Queen tried to shield William & Harry from public hysteria after Diana’s death

Queen tried to shield William & Harry from public hysteria after Diana’s death
The Queen hid newspapers at Balmoral after Princess Diana died to stop her grandsons William and Harry from seeing the hysteria that swept Britain, a new documentary has revealed.

The BBC’s ‘Diana, 7 Days,’ details the week of the death of the Princess of Wales and the outpouring of grief that followed. It includes interviews with her sons and siblings, as well as former members of the royal household and ex-Prime Minister Tony Blair.

The Queen was criticized for not returning from Balmoral to London quickly enough to acknowledge the national outpouring of grief. But Prince William appears to defend her decision, saying they were kept away from public view, knowing nothing of the extraordinary response throughout the country.

“At the time, you know, my grandmother wanted to protect her two grandsons and my father as well,” William said.

“Our grandmother deliberately removed the newspapers and things like that, so there was nothing in the house at all, so we didn’t know what was going on. We had the privacy to mourn and kind of collect our thoughts and to try and have that space away from everybody.”

Prince William revealed the struggle to balance public expectation with private grief. When the Queen, bowing to public pressure, returned early to London from Balmoral, the shocked young princes found themselves performing a walkabout in a weeping crowd, being grabbed by strangers.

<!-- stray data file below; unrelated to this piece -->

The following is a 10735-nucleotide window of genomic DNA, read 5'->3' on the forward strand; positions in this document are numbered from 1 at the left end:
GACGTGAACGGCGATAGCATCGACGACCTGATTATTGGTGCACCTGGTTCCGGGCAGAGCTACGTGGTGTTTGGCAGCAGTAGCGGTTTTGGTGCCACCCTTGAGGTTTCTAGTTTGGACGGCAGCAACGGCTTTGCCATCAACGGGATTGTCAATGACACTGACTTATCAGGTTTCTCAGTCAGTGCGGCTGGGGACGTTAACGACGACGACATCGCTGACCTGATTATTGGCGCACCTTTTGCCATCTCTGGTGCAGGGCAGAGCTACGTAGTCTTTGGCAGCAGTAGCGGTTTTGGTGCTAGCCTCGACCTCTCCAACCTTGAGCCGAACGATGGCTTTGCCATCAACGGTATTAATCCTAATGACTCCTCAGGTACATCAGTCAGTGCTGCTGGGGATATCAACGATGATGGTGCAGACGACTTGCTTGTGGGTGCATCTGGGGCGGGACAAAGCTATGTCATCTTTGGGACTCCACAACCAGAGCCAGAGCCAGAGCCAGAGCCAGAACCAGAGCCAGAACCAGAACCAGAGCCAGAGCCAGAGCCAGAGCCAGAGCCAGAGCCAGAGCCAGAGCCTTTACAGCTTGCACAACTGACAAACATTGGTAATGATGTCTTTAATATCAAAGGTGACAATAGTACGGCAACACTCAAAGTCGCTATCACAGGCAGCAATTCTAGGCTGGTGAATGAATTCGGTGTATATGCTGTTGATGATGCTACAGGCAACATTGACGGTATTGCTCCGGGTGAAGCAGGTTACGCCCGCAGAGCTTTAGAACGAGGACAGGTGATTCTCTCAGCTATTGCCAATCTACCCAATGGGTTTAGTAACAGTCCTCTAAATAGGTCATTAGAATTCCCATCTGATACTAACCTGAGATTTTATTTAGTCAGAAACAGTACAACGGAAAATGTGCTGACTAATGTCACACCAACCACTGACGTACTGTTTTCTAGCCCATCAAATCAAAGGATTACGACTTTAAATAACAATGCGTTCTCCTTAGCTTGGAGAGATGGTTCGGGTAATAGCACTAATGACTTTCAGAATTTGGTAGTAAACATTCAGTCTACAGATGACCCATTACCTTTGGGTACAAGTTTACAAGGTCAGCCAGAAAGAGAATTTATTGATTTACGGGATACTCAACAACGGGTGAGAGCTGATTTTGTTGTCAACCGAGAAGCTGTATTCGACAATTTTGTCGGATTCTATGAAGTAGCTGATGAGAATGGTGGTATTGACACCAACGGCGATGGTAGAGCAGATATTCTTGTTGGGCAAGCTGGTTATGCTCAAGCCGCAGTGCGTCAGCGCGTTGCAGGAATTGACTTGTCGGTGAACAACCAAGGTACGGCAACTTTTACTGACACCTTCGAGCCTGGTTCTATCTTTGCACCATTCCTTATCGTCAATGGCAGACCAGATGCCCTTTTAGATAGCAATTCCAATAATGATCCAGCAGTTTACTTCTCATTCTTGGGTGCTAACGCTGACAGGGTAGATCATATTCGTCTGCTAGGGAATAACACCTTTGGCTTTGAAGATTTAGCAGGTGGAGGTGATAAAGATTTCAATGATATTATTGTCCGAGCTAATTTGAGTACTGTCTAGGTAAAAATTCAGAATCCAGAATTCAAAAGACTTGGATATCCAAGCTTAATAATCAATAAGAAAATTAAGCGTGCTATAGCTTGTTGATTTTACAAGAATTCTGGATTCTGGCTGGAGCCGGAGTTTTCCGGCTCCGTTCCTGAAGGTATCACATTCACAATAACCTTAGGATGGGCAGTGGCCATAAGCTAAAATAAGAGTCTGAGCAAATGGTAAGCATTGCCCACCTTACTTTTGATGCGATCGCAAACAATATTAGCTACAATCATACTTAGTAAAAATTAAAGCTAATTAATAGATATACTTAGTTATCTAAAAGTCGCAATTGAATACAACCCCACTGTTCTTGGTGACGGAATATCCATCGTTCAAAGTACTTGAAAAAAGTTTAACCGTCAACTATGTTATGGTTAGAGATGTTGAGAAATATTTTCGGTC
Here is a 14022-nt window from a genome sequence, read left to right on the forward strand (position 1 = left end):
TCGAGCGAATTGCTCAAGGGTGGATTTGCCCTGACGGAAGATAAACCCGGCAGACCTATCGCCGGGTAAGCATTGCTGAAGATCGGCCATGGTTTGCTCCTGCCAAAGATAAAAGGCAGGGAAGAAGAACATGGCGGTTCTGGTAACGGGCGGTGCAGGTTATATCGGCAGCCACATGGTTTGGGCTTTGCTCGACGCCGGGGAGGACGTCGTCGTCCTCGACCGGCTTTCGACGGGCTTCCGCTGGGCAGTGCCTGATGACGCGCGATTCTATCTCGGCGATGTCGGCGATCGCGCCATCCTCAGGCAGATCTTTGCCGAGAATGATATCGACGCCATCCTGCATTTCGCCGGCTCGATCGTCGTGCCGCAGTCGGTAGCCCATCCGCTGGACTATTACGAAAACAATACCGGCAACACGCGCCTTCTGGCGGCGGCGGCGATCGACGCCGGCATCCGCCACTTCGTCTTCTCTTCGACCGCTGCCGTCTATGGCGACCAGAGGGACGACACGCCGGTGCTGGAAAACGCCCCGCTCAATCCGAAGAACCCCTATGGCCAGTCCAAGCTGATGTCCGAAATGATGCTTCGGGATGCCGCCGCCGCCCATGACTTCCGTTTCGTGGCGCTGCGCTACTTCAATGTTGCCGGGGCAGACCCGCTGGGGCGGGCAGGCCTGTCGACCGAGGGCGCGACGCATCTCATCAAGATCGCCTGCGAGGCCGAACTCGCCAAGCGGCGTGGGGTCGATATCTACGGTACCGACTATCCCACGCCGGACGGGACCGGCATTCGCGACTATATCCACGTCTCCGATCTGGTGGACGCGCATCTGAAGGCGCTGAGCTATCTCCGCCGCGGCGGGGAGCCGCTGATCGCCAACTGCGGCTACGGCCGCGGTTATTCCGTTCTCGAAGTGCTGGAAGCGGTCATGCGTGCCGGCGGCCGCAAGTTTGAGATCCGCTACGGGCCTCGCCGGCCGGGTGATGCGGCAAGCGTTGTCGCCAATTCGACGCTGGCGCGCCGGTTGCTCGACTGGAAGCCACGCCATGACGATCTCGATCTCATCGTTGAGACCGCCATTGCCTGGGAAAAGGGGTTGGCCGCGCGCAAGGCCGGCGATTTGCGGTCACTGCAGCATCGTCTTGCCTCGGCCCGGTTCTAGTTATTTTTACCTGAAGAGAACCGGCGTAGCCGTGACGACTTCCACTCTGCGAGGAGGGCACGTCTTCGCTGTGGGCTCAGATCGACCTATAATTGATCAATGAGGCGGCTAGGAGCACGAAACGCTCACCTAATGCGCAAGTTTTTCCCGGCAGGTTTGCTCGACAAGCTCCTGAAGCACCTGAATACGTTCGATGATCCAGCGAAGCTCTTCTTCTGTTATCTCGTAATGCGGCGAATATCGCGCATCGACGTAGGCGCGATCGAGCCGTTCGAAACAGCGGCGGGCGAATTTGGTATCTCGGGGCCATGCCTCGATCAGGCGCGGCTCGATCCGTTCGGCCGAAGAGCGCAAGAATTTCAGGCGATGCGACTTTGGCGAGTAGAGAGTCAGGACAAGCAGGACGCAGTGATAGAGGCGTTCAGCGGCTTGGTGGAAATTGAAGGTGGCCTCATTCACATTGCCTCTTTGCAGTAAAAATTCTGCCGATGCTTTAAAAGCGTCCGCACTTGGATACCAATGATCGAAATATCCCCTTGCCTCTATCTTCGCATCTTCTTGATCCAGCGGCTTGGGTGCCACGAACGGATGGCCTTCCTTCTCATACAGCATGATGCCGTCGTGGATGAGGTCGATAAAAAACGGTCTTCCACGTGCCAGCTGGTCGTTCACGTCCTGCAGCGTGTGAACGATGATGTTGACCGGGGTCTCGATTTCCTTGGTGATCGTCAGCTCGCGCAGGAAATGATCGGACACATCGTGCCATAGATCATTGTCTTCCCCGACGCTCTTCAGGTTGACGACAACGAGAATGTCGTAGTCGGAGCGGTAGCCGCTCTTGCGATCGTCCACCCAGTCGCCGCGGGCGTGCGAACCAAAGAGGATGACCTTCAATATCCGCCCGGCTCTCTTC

Deciding when the time was right to put on their “prince hat” and be seen to mourn in public had been “a very hard decision for my grandmother to make,” William says.

“She felt very torn between being the grandmother to William and Harry, and her Queen role. And I think she - everyone - was surprised and taken aback by the scale of what happened at the nature of how quickly it all happened.”

In the documentary, Prince Harry hits out at the paparazzi for taking pictures of his mother as she clung to life instead of helping her following the car crash in Paris.

“I think one of the hardest things to come to terms with is the fact that the people that chased her through the tunnel were the same people taking photos of her while she was dying in the backseat of the car.

“William and I know that, we’ve been told numerous times by people that know that was the case.

“She’d had a severe head injury, but she was still very much alive in the back seat. And then those photographs made their way back to news desks in this country.”

William said the tabloid press behaved like a “pack of dogs” who pursued and harassed his mother relentlessly, regularly reducing her to tears. He said they would spit on the royal and call her names to get a reaction.

The 36-year-old princess and her lover, Dodi Fayed, 42, were killed along with chauffeur Henri Paul when their Mercedes crashed in the Pont de L’Alma tunnel in Paris on August 31, 1997.

They were being pursued by paparazzi after leaving the Ritz Hotel for Fayed’s apartment.

In 2008, after hearing evidence over six months, an inquest jury returned a verdict of unlawful killing, saying Paul and the paparazzi shared the blame for the deaths of Princess Diana and her lover.